Second is the requirement and ability of the US to collect intelligence emanating from this region. Because of a ‘not so honourable exit’ combined with military fatigue and financial weariness, the US might resist the temptations of having a very active engagement on Afghan affairs initially. However, as this region is extremely important for the larger global security, the US will continue deploying and maintaining its intelligence assets in the region. Multiple reports have suggested that the US is in talks with Pakistan to secure such base on its territory. However, it is yet to be seen whether Pakistan will be willing to accept this as the Taliban has time and again made it clear that it does not want any presence of the West in Afghanistan and in the neighbourhood. Going forward, for India, close and intense cooperation with the US administration and intelligence establishment over Afghanistan is probably the best hedging option in case its own direct efforts do not yield any significant results. Given the Taliban’s desire to promote Islamic fundamentalism, there is a high probability that the Taliban and Pakistan might start collaborating to stoke insurgency in Jammu and Kashmir by providing a breeding ground for militants, the US intelligence capabilities can provide Indian agencies critical information and preparatory time to deter and defend against future contingencies in the region. In the long run, the US will find it hard to stay away from the scene and not play an active role in the region. India also needs to keep in mind that even Russia and China would not want the strengthening of Islamic fundamentalism in the region.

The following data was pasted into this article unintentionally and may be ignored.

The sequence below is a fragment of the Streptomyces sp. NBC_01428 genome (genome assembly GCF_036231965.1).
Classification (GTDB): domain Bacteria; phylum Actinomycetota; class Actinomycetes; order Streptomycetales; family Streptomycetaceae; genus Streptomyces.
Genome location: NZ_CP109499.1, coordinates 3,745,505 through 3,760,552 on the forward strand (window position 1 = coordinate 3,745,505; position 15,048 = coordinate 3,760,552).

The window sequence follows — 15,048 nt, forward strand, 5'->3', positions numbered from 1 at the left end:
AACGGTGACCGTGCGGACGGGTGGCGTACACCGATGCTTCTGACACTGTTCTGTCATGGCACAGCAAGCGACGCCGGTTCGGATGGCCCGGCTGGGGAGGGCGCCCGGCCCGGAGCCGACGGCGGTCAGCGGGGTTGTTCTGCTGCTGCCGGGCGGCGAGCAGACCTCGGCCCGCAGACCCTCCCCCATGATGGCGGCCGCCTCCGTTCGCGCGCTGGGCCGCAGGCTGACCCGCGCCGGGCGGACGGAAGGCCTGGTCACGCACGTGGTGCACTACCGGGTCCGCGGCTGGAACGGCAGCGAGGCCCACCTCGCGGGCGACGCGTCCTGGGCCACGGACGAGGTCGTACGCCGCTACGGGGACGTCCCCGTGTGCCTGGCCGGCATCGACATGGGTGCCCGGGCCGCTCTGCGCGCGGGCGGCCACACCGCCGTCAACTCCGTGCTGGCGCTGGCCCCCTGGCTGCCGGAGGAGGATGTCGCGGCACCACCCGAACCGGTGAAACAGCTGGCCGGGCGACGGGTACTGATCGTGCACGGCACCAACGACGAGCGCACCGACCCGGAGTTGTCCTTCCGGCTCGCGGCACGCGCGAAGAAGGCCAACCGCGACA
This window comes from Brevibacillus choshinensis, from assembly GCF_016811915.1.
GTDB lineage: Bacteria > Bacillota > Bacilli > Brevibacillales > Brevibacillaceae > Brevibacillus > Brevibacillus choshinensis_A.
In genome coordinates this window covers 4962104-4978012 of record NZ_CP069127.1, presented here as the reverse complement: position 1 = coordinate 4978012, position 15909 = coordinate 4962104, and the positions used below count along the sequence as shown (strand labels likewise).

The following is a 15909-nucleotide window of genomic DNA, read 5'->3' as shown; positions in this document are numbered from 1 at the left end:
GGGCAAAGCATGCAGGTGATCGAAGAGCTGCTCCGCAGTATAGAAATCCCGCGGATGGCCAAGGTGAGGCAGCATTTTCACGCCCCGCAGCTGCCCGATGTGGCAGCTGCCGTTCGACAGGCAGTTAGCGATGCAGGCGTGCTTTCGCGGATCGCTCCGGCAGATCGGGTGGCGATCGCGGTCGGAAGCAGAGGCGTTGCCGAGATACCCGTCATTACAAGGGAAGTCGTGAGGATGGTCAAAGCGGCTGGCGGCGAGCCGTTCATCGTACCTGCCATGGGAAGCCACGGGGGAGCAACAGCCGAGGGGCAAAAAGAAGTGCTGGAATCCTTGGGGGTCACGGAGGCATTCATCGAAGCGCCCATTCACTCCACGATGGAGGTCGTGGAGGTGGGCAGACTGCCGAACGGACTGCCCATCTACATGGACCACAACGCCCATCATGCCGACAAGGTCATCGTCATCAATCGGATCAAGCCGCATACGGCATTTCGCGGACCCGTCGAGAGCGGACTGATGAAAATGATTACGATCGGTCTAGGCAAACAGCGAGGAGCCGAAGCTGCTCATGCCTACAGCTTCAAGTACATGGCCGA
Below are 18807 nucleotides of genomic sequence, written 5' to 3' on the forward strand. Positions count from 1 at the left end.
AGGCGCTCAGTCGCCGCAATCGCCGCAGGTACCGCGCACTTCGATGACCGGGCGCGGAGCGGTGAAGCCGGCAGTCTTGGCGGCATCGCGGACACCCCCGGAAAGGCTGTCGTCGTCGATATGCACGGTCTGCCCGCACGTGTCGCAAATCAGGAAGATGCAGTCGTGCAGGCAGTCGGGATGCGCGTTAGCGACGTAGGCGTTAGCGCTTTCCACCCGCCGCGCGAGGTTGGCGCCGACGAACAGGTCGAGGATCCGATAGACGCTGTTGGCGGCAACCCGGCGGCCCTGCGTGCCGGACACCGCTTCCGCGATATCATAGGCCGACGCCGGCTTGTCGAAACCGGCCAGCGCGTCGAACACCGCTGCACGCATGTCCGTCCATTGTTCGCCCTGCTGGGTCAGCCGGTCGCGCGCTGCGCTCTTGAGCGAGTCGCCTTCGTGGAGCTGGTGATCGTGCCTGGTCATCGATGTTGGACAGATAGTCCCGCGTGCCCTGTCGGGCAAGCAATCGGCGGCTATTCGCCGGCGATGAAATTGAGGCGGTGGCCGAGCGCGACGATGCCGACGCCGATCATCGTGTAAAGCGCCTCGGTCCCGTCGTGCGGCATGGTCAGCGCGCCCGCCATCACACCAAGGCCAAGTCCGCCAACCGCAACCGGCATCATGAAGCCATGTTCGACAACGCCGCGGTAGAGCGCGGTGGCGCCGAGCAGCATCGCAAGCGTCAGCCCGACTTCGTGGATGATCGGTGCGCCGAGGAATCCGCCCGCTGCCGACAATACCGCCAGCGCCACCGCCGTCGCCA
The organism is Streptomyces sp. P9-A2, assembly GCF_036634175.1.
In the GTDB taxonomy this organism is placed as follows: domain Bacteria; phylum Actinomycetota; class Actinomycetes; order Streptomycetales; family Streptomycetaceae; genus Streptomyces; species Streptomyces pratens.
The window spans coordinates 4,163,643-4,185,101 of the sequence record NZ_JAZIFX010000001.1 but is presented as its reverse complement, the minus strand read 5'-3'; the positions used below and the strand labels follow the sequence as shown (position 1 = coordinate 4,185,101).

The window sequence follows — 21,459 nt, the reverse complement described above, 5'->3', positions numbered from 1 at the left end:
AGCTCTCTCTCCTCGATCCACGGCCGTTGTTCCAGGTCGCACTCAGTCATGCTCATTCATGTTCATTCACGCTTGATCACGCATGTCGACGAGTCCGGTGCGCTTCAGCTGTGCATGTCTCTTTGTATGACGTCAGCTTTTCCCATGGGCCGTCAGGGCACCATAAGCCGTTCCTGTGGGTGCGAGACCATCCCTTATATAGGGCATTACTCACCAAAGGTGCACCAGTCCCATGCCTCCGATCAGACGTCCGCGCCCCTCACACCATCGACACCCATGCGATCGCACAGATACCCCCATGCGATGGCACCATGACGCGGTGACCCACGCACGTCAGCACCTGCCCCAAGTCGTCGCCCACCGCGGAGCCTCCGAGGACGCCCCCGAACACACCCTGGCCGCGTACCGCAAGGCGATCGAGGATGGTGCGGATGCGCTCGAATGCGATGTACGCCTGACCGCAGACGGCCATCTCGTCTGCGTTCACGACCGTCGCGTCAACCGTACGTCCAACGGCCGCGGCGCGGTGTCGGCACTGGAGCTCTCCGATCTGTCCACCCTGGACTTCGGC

Finally, the return of the Taliban government can in many ways be similar to the 1990s for the domestic Afghan politics. This means that India needs to reinvigorate its contacts with the anti-Taliban factions of Afghanistan. Though, this time, the assistance of Russia might either be absent or be conditional to the India-US equation. India’s support will be crucial if a viable multiethnic coalition of minorities needs to be established to put pressure on the Taliban for power-sharing. The recent flurry of visits between New Delhi and Kabul and the Indian foreign minister’s visit to Iran signals that this option is being worked upon. In case a situation of civil war arises, India should be ready to assist Afghan Armed Forces and the local warlords with money and muscle (inventory support) power.
Since the last year, it was becoming clearer day by day that the Taliban is gaining edge in the armed conflict as well as in the negotiations, while the US was looking for an exit opportunity. Despite this, India’s attitude and response to these rapidly changing geopolitical equations has been lackadaisical and inconsistent. Any country that aspires to be a leading power on the global stage needs to exercise what John Chipman calls as ‘fast power’- the ability of a country to undertake swift diplomatic manoeuvres in an increasingly complex and fast-changing world. This will first require India to give up its idealistic moral self-image and take a more realistic view of the situation. However, as Rajesh Rajagopalan commented, the dogmas of Delhi are not that easy to shake.
The views and opinions expressed in this article are those of the author and do not necessarily reflect the views of The Kootneeti Team